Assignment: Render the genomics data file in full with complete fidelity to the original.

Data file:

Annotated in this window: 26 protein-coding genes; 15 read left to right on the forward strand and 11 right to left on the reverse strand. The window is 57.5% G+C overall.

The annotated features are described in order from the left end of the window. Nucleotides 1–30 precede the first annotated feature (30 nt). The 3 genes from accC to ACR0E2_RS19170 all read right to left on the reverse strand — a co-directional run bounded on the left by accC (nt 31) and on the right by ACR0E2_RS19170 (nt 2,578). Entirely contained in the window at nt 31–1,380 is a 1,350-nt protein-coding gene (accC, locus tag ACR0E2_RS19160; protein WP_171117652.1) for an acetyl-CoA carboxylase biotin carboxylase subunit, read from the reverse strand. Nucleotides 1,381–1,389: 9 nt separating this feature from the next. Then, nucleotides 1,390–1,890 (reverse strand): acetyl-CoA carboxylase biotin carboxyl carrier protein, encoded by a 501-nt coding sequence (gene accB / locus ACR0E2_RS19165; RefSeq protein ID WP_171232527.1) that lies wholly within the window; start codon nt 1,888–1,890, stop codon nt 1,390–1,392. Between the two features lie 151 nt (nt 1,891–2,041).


Annotated in this window: 26 protein-coding genes; 15 read left to right on the forward strand and 11 right to left on the reverse strand. The window is 57.5% G+C overall.

The annotated features are described in order from the left end of the window. Nucleotides 1–30 precede the first annotated feature (30 nt). The 3 genes from accC to ACR0E2_RS19170 all read right to left on the reverse strand — a co-directional run bounded on the left by accC (nt 31) and on the right by ACR0E2_RS19170 (nt 2,578). Entirely contained in the window at nt 31–1,380 is a 1,350-nt protein-coding gene (accC, locus tag ACR0E2_RS19160; protein WP_171117652.1) for an acetyl-CoA carboxylase biotin carboxylase subunit, read from the reverse strand. Nucleotides 1,381–1,389: 9 nt separating this feature from the next. Then, nucleotides 1,390–1,890 (reverse strand): acetyl-CoA carboxylase biotin carboxyl carrier protein, encoded by a 501-nt coding sequence (gene accB / locus ACR0E2_RS19165; RefSeq protein ID WP_171232527.1) that lies wholly within the window; start codon nt 1,888–1,890, stop codon nt 1,390–1,392. Between the two features lie 151 nt (nt 1,891–2,041).